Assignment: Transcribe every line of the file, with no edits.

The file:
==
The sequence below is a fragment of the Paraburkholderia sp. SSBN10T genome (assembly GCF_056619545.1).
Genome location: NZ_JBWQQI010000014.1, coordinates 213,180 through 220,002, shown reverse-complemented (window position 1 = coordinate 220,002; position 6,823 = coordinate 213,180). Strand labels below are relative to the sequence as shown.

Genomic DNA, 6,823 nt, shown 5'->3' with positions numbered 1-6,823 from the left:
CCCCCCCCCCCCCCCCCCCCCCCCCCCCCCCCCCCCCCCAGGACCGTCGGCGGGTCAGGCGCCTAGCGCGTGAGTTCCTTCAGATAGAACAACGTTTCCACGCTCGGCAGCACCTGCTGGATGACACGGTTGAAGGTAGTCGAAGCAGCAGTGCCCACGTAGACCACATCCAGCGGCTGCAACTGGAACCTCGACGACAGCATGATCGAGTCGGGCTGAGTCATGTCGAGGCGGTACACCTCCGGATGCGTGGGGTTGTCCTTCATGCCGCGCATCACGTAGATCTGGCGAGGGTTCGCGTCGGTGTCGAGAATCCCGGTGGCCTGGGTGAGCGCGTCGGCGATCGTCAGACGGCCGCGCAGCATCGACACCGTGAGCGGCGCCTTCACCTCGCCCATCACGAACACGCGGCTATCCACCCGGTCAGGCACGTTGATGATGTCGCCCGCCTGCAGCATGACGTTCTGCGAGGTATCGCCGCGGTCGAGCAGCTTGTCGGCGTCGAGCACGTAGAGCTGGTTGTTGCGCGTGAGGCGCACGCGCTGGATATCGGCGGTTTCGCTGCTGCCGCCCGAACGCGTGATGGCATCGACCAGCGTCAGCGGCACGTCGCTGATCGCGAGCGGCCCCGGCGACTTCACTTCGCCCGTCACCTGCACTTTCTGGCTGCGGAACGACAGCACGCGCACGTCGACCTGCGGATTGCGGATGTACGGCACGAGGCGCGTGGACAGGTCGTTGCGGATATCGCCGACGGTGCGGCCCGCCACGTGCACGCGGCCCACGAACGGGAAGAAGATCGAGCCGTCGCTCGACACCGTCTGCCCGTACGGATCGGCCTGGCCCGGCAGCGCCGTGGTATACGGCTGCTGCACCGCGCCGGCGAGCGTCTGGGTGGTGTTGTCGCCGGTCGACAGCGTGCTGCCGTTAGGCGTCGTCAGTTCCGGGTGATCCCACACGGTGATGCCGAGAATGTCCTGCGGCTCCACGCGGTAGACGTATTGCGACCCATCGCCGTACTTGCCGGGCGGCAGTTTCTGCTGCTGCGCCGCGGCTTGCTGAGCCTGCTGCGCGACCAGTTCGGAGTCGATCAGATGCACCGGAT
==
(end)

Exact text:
The sequence below is a fragment of the Paraburkholderia sp. SSBN10T genome (assembly GCF_056619545.1).
Genome location: NZ_JBWQQI010000014.1, coordinates 213,180 through 220,002, shown reverse-complemented (window position 1 = coordinate 220,002; position 6,823 = coordinate 213,180). Strand labels below are relative to the sequence as shown.

Genomic DNA, 6,823 nt, shown 5'->3' with positions numbered 1-6,823 from the left:
CCCCCCCCCCCCCCCCCCCCCCCCCCCCCCCCCCCCCCCAGGACCGTCGGCGGGTCAGGCGCCTAGCGCGTGAGTTCCTTCAGATAGAACAACGTTTCCACGCTCGGCAGCACCTGCTGGATGACACGGTTGAAGGTAGTCGAAGCAGCAGTGCCCACGTAGACCACATCCAGCGGCTGCAACTGGAACCTCGACGACAGCATGATCGAGTCGGGCTGAGTCATGTCGAGGCGGTACACCTCCGGATGCGTGGGGTTGTCCTTCATGCCGCGCATCACGTAGATCTGGCGAGGGTTCGCGTCGGTGTCGAGAATCCCGGTGGCCTGGGTGAGCGCGTCGGCGATCGTCAGACGGCCGCGCAGCATCGACACCGTGAGCGGCGCCTTCACCTCGCCCATCACGAACACGCGGCTATCCACCCGGTCAGGCACGTTGATGATGTCGCCCGCCTGCAGCATGACGTTCTGCGAGGTATCGCCGCGGTCGAGCAGCTTGTCGGCGTCGAGCACGTAGAGCTGGTTGTTGCGCGTGAGGCGCACGCGCTGGATATCGGCGGTTTCGCTGCTGCCGCCCGAACGCGTGATGGCATCGACCAGCGTCAGCGGCACGTCGCTGATCGCGAGCGGCCCCGGCGACTTCACTTCGCCCGTCACCTGCACTTTCTGGCTGCGGAACGACAGCACGCGCACGTCGACCTGCGGATTGCGGATGTACGGCACGAGGCGCGTGGACAGGTCGTTGCGGATATCGCCGACGGTGCGGCCCGCCACGTGCACGCGGCCCACGAACGGGAAGAAGATCGAGCCGTCGCTCGACACCGTCTGCCCGTACGGATCGGCCTGGCCCGGCAGCGCCGTGGTATACGGCTGCTGCACCGCGCCGGCGAGCGTCTGGGTGGTGTTGTCGCCGGTCGACAGCGTGCTGCCGTTAGGCGTCGTCAGTTCCGGGTGATCCCACACGGTGATGCCGAGAATGTCCTGCGGCTCCACGCGGTAGACGTATTGCGACCCATCGCCGTACTTGCCGGGCGGCAGTTTCTGCTGCTGCGCCGCGGCTTGCTGAGCCTGCTGCGCGACCAGTTCGGAGTCGATCAGATGCACCGGAT